-- Vice President Cheney and John Edwards turned the vice presidential debate here Tuesday night into a courtroom drama.
The Democratic challenger, reprising his former career as a trial lawyer, challenged Cheney mercilessly, as if prosecuting a cagey and possibly untruthful defendant, all the while charming the jury -- the viewing public -- with a winning smile. The Republican incumbent, obviously disdainful of the prosecutor, responded by questioning the prosecutor's credentials, as if lecturing a dense student.
The jury is still out, of course. But Cheney and Edwards represented their sides forcefully in the 90-minute session, engaging in a sharp and frequently bitter exchanges. Unlike the presidential debate, the barbs were not only about Iraq and terrorism but also about more personal matters, such as Cheney's tenure at Halliburton Corp. and Edwards's attendance record in the Senate.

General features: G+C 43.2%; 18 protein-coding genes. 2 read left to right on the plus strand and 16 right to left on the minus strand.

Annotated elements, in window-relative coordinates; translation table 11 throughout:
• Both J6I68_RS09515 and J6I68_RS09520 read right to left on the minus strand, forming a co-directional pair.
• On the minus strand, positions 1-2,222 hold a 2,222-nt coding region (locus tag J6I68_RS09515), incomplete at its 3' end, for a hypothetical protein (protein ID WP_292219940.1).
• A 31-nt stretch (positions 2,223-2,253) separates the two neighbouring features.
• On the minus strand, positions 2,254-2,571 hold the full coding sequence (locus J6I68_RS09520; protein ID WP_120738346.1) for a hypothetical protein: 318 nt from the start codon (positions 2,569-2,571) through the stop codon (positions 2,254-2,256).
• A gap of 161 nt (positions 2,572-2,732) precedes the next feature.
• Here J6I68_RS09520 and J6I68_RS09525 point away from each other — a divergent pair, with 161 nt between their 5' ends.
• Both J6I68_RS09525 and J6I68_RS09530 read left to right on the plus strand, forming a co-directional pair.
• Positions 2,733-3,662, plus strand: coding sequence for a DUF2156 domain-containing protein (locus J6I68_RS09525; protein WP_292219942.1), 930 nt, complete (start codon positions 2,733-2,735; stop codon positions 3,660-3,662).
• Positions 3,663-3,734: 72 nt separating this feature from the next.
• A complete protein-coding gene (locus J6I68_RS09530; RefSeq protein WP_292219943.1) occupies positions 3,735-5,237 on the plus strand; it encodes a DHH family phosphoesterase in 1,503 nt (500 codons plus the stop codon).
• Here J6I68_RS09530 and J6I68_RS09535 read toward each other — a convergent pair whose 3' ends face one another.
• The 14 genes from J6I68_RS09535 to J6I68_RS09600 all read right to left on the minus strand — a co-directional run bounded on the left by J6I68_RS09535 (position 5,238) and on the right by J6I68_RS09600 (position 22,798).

Both men had clear aims and pursued them relentlessly. Edwards sought to demonstrate that despite his inexperience, he has gravitas and a command of the issues. He attempted to score points by questioning Cheney's optimism about Iraq and his assertions of ties between Iraq and al Qaeda.
Cheney retaliated by charging that there are inconsistencies in Sen. John F. Kerry's views about the Iraq war and the allies' role there. As President Bush did in last Thursday's debate -- but perhaps more effectively -- the vice president vigorously defended the administration's record in Iraq and repeatedly turned the focus to Kerry's credibility.